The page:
6 March 2017
By Abbie Thomson, first year
At the start of this academic year, my Drama teacher, Liz, told my class that the College was working with Merseyside Police to create a story that would inspire young people to not be involved with antisocial behaviour. I was hesitant at first, due to me not knowing a lot about the matter, but the first rehearsal gripped me, and I wanted to get involved.
Learning the hard facts about how many people in the UK are affected by antisocial behaviour each year made me think about how many people lives I could impact with a 20 minute play.
The cast of 'BORED' look out onto the audience at the Floral Pavilion
Coming up with a script was difficult at first, however, when we met Baroness Newlove, the UK’s Crime Commissioner, her story on how antisocial behaviour affected her and her family inspired us all to figure out what essential scenes we should include to make to play a success. We decided to call the play 'BORED'.
On the day of our first performance in December, I wasn’t too sure if there was going to be a huge audience. I had self-doubt that the play may not changing anyone’s mind and how they act sometimes. The positive atmosphere from the cast calmed me down a lot and I was just going to do my best. Walking out in front of so many young people gave me a boost to just go for it, and when the play finished, the reaction out of everyone was so great, and I was so proud to be a part of such an inspiring project.
Abbie in action during a dress rehearsal at the Floral Pavilion
Meeting all the police officers that were saying that we did such a good job with the project made me feel proud to be a part of it all. Having a conversation with Pete Price about my career was also a highlight!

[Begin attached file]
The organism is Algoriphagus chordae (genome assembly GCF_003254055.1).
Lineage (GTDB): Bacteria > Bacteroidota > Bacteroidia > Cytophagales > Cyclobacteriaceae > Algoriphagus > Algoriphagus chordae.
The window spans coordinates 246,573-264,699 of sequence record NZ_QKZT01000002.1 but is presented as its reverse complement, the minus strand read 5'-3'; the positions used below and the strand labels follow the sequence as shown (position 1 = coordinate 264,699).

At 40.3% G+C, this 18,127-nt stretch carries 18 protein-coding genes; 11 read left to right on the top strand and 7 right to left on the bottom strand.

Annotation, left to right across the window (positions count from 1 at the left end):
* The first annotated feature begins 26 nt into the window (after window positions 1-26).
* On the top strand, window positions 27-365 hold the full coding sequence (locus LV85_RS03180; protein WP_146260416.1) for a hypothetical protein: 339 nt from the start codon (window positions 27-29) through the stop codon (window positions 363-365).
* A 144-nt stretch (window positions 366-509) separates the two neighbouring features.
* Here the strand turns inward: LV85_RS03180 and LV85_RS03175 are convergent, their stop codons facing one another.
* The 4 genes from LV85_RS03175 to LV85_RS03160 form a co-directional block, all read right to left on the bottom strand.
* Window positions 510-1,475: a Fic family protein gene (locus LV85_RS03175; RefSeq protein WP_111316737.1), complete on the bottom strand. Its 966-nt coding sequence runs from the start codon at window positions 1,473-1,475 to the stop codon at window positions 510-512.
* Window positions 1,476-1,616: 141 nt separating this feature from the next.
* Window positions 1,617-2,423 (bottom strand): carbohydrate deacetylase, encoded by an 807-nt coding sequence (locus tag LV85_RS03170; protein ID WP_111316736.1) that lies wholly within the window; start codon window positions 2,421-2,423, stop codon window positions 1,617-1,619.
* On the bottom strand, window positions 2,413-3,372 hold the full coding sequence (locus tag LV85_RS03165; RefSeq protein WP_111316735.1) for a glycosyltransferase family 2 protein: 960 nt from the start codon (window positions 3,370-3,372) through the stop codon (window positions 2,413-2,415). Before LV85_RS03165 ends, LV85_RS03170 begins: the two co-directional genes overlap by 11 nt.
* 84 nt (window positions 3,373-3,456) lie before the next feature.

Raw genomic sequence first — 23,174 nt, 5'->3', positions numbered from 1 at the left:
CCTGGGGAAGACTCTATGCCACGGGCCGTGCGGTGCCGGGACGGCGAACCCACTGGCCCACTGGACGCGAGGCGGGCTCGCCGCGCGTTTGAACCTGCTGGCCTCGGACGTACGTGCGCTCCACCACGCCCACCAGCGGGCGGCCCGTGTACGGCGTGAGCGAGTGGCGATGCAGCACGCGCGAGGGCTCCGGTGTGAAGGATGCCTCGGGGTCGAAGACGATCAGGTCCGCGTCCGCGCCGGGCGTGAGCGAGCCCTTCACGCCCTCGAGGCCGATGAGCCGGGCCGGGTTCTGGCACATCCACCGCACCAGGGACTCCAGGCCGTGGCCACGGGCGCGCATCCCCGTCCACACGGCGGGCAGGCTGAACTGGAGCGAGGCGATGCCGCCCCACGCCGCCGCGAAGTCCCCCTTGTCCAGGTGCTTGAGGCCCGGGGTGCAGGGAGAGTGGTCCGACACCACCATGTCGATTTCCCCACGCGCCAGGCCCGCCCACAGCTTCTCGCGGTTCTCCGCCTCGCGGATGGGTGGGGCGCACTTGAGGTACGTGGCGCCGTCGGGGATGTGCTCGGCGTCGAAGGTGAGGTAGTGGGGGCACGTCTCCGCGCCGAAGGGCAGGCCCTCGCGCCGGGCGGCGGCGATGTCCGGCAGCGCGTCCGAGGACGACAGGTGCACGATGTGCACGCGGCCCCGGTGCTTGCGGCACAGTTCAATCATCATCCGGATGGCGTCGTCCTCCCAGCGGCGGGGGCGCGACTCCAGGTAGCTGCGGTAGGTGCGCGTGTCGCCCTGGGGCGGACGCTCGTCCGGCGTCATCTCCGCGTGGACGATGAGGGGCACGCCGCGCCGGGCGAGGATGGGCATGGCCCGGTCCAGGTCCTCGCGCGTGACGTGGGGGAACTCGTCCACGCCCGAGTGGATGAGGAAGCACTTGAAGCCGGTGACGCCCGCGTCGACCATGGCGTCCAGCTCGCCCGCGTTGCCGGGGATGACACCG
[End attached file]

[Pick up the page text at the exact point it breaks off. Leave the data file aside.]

The police organised the play to be performed in the Floral Pavilion in New Brighton to an even bigger audience (over 750), which got me and the cast so excited. We all knew that it could impact even more lives and make a real difference. Going back to rehearsals after the Christmas holiday was great. We all wanted to include a couple more scenes so that the play would have even more depth to it.
The day of the second performance, I was buzzing that we could perform it all again and there were posters all over the Floral Pavilion that had my face on, which was so surreal!
After the performance, the reaction from the crowd made everything worthwhile. It was a really big achievement to have the opportunity to change the way the audience sees the world, and how I see the world.
The cast got to meet Birkenhead-born international boxing champion, Sean 'Masher' Dodd
The Thumbs-Up Education Programme posted on Facebook about the play and received these comments from members of the audience:
Posted by The BSFC Blogger
Category: The Student Voice